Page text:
Gebroe-Hammer reports on Bergen/Passaic multifamily

November 16, 2015

LIVINGSTON, NJ — Pent up demand for multi-family investments and apartment rentals in Bergen and Passaic counties is mirroring activity of rival urban hotbeds in terms of net absorption and effective rents, according to the brokerage professionals at Gebroe-Hammer Associates. The Livingston-based investment brokerage firm, which recently arranged two separate sales totaling 79 units in Hackensack and Passaic, reports a new urbanism is sweeping suburbia and gaining greater momentum.

“Bergen and Passaic County rival Hudson County for the state’s highest concentration of multi-family sales involving existing low-, mid- and hi-rise complexes and garden-apartment communities as well as new construction starts,” said Greg Pine, executive vice president, whose focus is Bergen County and its secondary markets.

 “While these three markets are very similar in terms of occupancy rates of 97+%, increased sales volume and property appreciation and falling cap rates, suburban hubs are now embracing a ‘transit village’ approach that benefits new and existing properties across the board.” “Bergen and Passaic have not seen any sort of boom in apartment-building construction since the post-World War II era,” he said.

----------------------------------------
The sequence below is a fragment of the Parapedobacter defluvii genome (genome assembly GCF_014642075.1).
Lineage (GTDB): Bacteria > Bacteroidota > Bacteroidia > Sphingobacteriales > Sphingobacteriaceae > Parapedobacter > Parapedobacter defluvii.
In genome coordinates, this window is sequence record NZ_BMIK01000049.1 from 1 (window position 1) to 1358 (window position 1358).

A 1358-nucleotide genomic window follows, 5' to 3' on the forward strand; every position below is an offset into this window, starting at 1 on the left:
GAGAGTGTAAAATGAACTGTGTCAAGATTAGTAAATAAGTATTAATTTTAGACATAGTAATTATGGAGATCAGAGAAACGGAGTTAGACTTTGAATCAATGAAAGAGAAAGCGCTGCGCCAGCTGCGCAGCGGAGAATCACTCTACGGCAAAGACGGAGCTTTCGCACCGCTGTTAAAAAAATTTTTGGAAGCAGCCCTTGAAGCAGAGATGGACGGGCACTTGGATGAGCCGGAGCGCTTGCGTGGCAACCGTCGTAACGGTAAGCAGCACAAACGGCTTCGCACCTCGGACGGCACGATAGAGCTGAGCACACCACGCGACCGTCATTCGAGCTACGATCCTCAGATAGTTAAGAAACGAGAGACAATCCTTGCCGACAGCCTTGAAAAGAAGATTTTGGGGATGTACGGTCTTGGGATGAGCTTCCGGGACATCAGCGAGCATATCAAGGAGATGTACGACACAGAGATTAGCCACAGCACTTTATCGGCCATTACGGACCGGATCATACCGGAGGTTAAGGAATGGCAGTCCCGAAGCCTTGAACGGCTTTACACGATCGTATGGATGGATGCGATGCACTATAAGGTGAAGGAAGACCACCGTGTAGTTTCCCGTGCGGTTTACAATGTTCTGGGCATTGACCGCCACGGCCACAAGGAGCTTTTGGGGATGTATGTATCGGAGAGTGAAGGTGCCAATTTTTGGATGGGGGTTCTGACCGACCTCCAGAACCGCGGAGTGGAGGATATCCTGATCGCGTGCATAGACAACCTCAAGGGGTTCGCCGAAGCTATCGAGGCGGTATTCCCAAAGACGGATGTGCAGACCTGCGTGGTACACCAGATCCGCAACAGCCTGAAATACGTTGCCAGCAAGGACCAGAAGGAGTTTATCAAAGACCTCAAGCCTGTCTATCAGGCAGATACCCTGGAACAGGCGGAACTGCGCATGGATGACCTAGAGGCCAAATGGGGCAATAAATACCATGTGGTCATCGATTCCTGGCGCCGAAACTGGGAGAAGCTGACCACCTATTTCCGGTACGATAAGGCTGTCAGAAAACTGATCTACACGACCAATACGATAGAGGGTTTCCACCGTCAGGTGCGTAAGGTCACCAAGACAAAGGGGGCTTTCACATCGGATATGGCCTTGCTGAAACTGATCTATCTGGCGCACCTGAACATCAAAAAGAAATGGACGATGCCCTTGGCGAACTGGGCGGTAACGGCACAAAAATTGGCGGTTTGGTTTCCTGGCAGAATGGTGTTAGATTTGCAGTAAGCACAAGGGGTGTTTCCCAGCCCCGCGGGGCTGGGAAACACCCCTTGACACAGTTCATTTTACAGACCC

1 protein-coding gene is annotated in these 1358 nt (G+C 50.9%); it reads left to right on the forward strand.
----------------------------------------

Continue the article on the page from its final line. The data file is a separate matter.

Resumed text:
“Today’s preference for apartment living has prompted many municipalities – from Fair Lawn to Hackensack to Fort Lee and Wood-Ridge – to rethink their past zoning requirements and adjust their master plan to incorporate residential living near downtown shopping districts and train stations. This strategy has proven effective in retaining and attracting residents who are seeking an easy commute and walkable, urban-like lifestyle.”One such municipality undergoing a philosophical shift is Hackensack, where the brokerage team of Pine and Nicholas Nicolaou, senior vice president, recently arranged the $5.1 million sale of a 47-unit, four-story elevator building at 40-46 Anderson St. totaling 24,850 s/f. Similar trends are sweeping Passaic County, where Hawthorne and Little Falls are both exploring the transit village concept. In municipalities like Passaic, multi-family properties near the Passaic Rail Station remain at the forefront of investment demand, according to Debbie Pomerantz, Gebroe-Hammer’s vice president who recently arranged the sale of 32 units at 156-164 Gregory Ave. The delivery of new multi-family product to Bergen and Passaic County is not expected to weaken performance of existing properties or dilute the tenant base. “During the past four years, the impact of new product on vacancy rates has been non-existent,” added Pomerantz. “ 

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